In most materials like gold (left), electrons flow with the electric field. But MIT physicists have found that in the 2D material tungsten ditelluride (right), the particles can reverse direction and swirl like a liquid. Image courtesy of the researchers.
In most materials like gold (left), electrons flow with the electric field. But MIT physicists have found that in the 2D material tungsten ditelluride (right), the particles can reverse direction and swirl like a liquid. Image courtesy of the researchers.

Though they are discrete particles, water molecules flow collectively as liquids, producing streams, waves, whirlpools and other classic fluid phenomena.

Not so with electricity. While an electric current is also a construct of distinct particles – in this case, electrons – the particles are so small that any collective behavior among them is drowned out by larger influences as electrons pass through ordinary metals. But in certain materials and under specific conditions, such effects fade away, and electrons can directly influence each other. In these instances, electrons can flow collectively like a fluid.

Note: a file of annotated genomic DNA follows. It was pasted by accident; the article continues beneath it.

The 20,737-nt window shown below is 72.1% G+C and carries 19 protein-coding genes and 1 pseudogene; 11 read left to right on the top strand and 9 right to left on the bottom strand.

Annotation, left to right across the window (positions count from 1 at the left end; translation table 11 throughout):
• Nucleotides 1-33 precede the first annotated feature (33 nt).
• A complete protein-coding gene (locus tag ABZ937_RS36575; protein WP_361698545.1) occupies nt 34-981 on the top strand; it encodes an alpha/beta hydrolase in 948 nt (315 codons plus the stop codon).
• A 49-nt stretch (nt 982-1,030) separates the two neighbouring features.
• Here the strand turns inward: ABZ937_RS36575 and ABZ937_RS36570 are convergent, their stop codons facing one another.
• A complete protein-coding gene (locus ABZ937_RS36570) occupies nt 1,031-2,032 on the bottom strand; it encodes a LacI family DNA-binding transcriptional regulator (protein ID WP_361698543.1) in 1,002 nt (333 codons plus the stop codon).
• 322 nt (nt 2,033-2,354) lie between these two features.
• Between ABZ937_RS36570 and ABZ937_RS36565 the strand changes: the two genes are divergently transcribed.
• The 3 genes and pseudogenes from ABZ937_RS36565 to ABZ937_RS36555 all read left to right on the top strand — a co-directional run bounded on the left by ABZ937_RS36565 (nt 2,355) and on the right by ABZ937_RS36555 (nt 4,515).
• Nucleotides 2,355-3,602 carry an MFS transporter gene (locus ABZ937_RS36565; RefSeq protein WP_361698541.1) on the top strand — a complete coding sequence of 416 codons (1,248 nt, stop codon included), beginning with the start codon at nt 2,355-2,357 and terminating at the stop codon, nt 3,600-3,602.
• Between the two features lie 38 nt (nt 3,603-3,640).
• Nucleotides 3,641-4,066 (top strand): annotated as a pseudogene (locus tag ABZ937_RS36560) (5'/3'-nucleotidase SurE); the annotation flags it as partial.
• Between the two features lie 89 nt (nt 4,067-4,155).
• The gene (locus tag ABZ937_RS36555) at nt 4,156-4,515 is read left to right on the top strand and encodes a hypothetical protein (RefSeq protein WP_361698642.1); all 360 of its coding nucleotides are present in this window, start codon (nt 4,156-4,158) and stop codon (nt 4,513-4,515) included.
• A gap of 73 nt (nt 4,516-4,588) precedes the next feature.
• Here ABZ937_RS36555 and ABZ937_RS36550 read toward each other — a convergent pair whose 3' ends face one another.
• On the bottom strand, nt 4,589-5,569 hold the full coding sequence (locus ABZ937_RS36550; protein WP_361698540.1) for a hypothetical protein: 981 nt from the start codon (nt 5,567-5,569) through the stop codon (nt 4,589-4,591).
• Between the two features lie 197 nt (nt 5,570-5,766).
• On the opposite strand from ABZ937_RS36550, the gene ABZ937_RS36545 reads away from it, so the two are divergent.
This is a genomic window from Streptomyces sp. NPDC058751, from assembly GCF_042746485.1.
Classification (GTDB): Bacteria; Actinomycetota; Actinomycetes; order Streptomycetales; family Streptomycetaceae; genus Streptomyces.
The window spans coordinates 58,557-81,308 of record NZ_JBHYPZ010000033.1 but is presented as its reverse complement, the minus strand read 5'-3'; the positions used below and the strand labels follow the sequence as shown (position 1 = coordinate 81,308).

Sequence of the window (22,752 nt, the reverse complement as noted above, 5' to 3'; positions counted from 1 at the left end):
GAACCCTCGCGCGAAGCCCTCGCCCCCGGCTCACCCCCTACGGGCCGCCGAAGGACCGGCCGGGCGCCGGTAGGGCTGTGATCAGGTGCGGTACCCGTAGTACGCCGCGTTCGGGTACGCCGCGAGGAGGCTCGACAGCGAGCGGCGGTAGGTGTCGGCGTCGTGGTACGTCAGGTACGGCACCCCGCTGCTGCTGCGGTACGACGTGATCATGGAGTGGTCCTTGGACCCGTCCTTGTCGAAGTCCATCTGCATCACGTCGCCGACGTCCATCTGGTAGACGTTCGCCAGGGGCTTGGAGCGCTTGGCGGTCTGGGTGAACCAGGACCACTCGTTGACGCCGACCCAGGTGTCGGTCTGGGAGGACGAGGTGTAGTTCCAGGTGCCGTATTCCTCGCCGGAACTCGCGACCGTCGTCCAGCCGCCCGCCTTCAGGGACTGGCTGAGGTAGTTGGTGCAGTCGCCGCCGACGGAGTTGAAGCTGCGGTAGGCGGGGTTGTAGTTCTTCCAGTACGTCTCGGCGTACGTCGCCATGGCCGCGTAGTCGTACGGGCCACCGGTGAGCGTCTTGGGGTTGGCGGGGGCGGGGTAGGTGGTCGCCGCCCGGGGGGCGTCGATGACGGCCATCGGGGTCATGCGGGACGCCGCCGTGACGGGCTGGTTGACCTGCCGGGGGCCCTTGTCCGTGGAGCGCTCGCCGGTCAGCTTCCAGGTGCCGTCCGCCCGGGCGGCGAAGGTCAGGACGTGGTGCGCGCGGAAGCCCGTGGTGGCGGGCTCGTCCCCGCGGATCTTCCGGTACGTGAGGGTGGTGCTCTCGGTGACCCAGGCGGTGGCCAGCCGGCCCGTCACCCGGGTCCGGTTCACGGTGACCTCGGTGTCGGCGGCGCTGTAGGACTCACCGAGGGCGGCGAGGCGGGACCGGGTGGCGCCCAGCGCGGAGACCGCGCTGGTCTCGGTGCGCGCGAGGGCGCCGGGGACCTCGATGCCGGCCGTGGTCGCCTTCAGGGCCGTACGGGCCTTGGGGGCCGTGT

Now, physicists at Massachusetts Institute of Technology (MIT) and the Weizmann Institute of Science in Israel have observed electrons flowing in vortices, or whirlpools – a hallmark of fluid flow that theorists predicted electrons should exhibit, but that has never been seen until now.

“Electron vortices are expected in theory, but there’s been no direct proof, and seeing is believing,” says Leonid Levitov, professor of physics at MIT. “Now we’ve seen it, and it’s a clear signature of being in this new regime, where electrons behave as a fluid, not as individual particles.”

These observations, reported in a paper in Nature, could inform the design of more efficient electronics.

“We know when electrons go in a fluid state, [energy] dissipation drops, and that’s of interest in trying to design low-power electronics,” Levitov says. “This new observation is another step in that direction.” Levitov is a co-author of the paper, along with Eli Zeldov and others at the Weizmann Institute for Science and the University of Colorado at Denver.